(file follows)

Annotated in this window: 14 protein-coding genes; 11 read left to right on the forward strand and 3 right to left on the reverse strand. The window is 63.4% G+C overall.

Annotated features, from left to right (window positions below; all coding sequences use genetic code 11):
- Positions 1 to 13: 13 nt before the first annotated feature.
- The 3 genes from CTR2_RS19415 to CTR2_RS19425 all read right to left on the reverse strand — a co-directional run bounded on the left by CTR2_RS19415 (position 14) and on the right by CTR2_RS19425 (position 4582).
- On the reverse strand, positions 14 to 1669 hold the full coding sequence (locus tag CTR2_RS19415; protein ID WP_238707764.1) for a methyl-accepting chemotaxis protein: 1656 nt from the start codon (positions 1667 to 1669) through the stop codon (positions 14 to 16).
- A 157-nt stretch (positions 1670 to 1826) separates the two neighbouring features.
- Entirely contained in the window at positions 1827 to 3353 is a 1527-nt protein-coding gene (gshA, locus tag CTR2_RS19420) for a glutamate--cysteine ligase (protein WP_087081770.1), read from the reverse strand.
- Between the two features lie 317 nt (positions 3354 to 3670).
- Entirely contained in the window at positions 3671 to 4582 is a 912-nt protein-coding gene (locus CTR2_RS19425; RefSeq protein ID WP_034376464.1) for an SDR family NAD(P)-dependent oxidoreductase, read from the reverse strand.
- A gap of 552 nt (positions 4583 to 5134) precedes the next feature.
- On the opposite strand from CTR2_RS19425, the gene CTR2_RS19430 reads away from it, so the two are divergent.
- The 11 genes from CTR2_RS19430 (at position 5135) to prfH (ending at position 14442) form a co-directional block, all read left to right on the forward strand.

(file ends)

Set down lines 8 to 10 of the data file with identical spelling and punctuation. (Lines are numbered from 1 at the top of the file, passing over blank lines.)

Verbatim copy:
- Between the two features lie 317 nt (positions 3354 to 3670).
- Entirely contained in the window at positions 3671 to 4582 is a 912-nt protein-coding gene (locus CTR2_RS19425; RefSeq protein ID WP_034376464.1) for an SDR family NAD(P)-dependent oxidoreductase, read from the reverse strand.
- A gap of 552 nt (positions 4583 to 5134) precedes the next feature.